Home Medizin Der Glücksfall von Medikamenten zur Gewichtsreduktion lockt Pharmaunternehmen an

Der Glücksfall von Medikamenten zur Gewichtsreduktion lockt Pharmaunternehmen an

von NFI Redaktion

The pharmaceutical managers of companies such as Amgen and Pfizer are planning to penetrate the lucrative obesity market by developing or cutting deals to acquire better drugs competing with Wegovy and Zepbound from Eli Lilly and Novo Nordisk.

This market is estimated to reach at least $100 billion by the end of the decade as consumers are switching to the new treatments that have been proven to reduce weight by up to 20%. Drug manufacturers are also testing these medications for other health benefits, such as lowering the risk of cardiovascular diseases and obstructive sleep apnea.

Eli Lilly and Novo Nordisk’s shares have risen by around 75% and 60% respectively in the last year, significantly outperforming the pharmaceutical sector overall. The NYSE Arca Pharmaceutical Index, which includes both companies, has only risen by 10% in the same period.

Amgen has an experimental obesity drug with a dual mechanism of action in mid-stage studies and hopes that it will have fewer side effects with less frequent dosing compared to Wegovy or Zepbound, said Jay Bradner, Chief Scientific Officer, during the annual JPMorgan Healthcare Conference in San Francisco this week.

Wegovy and Zepbound belong to a class of drugs called GLP-1 agonists, developed for type 2 diabetes, which reduce food cravings and slow down stomach emptying.

Bradner said that if this differentiation is proven against the market leaders, Amgen will establish itself in the obesity market despite Novo and Lilly’s lead.

„It’s really not too late to enter the obesity market. There continues to be a massive unmet need, and the public health need is not fully covered by the already approved medications,” he said. Nearly 115 million adults and children in the US are obese.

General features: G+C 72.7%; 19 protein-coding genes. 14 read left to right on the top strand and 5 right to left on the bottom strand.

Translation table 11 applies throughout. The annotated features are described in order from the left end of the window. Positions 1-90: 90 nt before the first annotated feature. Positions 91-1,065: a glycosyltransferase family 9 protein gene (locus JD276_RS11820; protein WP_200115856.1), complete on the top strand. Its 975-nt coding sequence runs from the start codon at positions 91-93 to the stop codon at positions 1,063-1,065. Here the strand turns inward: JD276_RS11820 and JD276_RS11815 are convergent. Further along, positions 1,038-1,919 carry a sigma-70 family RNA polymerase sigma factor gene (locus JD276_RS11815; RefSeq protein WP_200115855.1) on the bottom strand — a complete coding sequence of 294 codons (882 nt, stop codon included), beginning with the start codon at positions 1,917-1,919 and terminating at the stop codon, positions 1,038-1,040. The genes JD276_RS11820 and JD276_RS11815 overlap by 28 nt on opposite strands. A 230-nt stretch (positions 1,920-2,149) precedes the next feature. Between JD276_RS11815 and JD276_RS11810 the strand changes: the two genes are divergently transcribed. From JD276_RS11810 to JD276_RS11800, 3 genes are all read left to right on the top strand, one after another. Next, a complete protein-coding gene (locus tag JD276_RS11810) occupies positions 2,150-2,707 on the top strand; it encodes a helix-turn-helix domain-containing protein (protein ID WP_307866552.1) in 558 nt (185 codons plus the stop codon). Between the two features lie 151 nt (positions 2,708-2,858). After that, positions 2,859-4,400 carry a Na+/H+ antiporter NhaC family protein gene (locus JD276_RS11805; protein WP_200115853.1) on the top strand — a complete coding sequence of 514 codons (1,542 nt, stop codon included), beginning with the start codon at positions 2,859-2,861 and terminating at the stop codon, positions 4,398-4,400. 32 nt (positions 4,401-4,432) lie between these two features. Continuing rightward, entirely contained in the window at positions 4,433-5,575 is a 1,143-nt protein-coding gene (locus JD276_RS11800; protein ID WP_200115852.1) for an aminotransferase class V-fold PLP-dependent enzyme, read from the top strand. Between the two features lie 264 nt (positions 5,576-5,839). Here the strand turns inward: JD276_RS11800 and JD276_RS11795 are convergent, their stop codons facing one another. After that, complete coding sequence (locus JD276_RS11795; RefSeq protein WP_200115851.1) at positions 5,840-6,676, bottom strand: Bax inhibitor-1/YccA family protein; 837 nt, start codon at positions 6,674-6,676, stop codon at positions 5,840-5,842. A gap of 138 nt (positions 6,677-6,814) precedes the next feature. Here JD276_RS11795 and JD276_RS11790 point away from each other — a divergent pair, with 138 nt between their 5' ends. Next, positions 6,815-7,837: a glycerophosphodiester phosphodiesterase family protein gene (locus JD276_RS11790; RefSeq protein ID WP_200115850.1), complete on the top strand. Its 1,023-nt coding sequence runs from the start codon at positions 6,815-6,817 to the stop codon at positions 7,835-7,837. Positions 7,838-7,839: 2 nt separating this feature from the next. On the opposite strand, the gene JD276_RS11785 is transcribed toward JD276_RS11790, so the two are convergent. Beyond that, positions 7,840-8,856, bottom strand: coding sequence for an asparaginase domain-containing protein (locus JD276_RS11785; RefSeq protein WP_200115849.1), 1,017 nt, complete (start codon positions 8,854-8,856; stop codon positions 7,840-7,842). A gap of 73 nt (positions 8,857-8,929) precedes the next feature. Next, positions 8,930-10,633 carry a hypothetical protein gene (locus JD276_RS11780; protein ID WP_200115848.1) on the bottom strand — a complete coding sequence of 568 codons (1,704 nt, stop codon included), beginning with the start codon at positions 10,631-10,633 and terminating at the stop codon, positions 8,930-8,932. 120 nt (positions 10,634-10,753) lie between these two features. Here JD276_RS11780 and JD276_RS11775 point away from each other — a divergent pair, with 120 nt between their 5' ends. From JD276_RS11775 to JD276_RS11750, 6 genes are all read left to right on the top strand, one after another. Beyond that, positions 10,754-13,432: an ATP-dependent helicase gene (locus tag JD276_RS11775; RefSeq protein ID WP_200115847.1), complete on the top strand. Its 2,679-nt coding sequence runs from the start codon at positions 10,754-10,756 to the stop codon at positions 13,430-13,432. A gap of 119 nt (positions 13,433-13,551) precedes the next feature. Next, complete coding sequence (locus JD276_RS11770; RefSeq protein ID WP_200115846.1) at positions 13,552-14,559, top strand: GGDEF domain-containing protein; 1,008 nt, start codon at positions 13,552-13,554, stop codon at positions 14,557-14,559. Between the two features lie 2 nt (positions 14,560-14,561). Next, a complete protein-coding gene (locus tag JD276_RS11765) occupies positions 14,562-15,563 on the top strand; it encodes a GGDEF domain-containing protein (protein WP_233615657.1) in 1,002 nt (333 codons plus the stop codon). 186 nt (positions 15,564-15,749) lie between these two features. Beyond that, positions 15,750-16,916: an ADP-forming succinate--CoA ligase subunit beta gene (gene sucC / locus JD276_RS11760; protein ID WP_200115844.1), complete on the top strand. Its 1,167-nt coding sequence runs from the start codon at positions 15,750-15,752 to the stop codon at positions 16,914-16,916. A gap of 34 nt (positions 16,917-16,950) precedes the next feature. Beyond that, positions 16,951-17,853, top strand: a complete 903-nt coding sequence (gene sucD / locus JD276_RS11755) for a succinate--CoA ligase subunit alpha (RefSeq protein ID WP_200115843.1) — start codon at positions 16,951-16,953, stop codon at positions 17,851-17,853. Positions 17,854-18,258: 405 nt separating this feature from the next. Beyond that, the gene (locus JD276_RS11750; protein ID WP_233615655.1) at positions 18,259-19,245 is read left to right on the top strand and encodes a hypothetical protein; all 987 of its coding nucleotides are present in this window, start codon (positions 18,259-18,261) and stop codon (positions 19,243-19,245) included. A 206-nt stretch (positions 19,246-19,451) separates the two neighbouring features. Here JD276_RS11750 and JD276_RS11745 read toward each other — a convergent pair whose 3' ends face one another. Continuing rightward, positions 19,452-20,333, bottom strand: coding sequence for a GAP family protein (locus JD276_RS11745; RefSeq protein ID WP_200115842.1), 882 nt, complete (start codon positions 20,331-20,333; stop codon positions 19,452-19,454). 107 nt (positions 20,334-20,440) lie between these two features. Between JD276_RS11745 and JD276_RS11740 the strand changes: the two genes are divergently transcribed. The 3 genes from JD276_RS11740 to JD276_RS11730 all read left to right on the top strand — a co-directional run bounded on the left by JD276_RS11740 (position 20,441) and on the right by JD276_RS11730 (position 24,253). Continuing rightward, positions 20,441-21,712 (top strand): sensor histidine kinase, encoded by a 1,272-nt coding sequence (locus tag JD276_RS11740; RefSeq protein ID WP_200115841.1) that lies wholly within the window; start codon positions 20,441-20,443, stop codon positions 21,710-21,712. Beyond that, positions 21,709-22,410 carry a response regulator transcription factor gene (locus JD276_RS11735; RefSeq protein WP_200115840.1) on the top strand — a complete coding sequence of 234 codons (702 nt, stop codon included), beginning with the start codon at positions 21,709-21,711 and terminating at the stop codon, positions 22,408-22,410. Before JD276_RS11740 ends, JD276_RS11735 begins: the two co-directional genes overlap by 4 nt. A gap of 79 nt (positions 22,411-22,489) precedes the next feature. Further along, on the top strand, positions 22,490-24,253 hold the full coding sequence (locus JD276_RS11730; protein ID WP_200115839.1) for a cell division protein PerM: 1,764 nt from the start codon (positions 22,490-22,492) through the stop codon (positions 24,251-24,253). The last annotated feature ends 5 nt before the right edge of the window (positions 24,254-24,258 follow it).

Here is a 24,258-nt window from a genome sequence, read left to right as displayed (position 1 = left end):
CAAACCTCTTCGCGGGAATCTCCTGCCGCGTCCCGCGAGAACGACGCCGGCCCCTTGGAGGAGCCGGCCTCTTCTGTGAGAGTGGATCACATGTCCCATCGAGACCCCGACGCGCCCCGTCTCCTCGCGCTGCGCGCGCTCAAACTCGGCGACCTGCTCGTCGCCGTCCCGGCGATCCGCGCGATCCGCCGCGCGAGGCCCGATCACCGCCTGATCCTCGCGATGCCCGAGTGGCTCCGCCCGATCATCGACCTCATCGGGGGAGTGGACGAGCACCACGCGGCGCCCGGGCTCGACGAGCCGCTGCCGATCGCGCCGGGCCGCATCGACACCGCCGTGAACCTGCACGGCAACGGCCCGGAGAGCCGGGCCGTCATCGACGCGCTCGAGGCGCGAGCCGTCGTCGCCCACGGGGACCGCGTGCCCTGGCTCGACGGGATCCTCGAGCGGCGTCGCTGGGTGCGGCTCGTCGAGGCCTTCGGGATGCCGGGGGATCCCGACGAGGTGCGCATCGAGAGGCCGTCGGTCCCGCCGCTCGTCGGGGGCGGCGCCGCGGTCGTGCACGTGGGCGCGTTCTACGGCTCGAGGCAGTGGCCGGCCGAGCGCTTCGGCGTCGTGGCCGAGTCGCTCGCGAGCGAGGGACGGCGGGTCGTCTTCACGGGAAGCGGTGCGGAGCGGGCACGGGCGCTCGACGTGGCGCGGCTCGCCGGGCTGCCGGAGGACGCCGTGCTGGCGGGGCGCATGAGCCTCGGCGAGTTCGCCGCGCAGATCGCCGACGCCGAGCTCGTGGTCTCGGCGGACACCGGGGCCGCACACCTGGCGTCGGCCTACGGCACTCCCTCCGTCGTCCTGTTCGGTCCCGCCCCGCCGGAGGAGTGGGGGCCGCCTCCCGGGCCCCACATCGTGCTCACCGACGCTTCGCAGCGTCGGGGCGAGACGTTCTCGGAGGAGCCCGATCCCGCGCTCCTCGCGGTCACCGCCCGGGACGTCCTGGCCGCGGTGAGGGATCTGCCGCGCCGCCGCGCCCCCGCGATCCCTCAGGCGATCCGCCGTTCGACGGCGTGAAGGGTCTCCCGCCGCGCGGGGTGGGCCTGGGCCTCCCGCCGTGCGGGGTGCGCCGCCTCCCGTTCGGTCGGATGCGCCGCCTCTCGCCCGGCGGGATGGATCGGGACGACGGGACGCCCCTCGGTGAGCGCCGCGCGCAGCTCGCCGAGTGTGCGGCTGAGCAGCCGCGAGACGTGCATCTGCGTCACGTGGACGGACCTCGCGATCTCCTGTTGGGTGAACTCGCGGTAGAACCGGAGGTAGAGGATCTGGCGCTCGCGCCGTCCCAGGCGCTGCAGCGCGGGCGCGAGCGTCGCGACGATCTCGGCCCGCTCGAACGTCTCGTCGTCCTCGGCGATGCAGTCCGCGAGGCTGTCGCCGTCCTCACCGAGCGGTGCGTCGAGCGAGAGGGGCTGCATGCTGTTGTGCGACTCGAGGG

German pharmaceutical company Boehringer Ingelheim is collaborating with Danish biotech company Zealand Pharma to develop a treatment for obesity targeting GLP-1 and another hormone called glucagon.

„I think we could be the first to bring a GLP-1/glucagon receptor agonist to the market,“ said Clive Wood, head of research at Boehringer. The medication also increases energy expenditure by targeting glucagon.

„While suppressing appetite, you burn more calories,“ said Wood. Merck and the small biotech company Altimmune have similar drugs in development.

Bayer’s pharmaceutical chief Stefan Oelrich said in an interview at the conference that the company is hesitant to venture into the obesity market independently but may consider partnering with companies with the right expertise.

Pfizer will focus on drugs already in its pipeline and seek licensing agreements or acquire less expensive obesity compounds in the early stages, said CEO Albert Bourla to JPMorgan reporters.

„Pfizer’s position is that we believe obesity is an area we can play and win, so we need to play,“ he said.


Bourla also said that some estimates for the ultimate size of the obesity market have grown to $150 billion per year, representing a 50% increase from the most optimistic forecasts of industry managers and analysts less than a year ago.

In 2023, the US demand surpassed the supply for the weight-loss medications from Novo and Lilly. David Ricks, CEO of Lilly, said that the supply of Zepbound may also not be enough to meet demand this year. Novo Nordisk stated in August that supply constraints for Wegovy are likely to persist until 2024.

While the market will be large enough to support multiple players, Marshall Gordon, an analyst at ClearBridge Investments, said that entering now would be a challenge since Lilly and Novo have additional new obesity drugs in late-stage testing on top of their blockbuster medications.

According to LSEG data, ClearBridge holds stakes in both companies.

„It’s going to take more than just a ‚me too‘ here. Someone needs to have a different insight than Lilly and Novo didn’t get first,“ he said.

(Reporting by Patrick Wingrove and Michael Erman; Editing by Caroline Humer and Bill Berkrot)

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